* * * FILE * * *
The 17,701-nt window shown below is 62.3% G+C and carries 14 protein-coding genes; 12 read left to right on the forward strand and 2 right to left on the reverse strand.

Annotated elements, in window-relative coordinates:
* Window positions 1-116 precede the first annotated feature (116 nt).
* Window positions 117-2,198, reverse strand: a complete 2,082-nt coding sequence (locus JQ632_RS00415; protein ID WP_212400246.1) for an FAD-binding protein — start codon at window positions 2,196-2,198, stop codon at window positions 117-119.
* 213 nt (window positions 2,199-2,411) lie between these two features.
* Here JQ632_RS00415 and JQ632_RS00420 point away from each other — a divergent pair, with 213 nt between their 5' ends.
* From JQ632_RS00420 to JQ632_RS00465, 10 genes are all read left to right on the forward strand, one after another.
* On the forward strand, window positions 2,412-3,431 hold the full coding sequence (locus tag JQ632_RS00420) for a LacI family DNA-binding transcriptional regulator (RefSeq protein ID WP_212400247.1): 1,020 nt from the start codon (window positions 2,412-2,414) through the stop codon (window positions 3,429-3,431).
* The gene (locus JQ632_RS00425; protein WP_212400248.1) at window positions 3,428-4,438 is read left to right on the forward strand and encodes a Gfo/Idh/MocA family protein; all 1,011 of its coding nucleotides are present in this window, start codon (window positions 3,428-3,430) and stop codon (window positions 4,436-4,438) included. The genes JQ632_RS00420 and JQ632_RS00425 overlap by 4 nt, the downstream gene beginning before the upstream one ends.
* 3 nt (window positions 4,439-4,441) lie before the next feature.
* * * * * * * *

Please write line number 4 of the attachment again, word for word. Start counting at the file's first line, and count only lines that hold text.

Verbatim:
* Window positions 117-2,198, reverse strand: a complete 2,082-nt coding sequence (locus JQ632_RS00415; protein ID WP_212400246.1) for an FAD-binding protein — start codon at window positions 2,196-2,198, stop codon at window positions 117-119.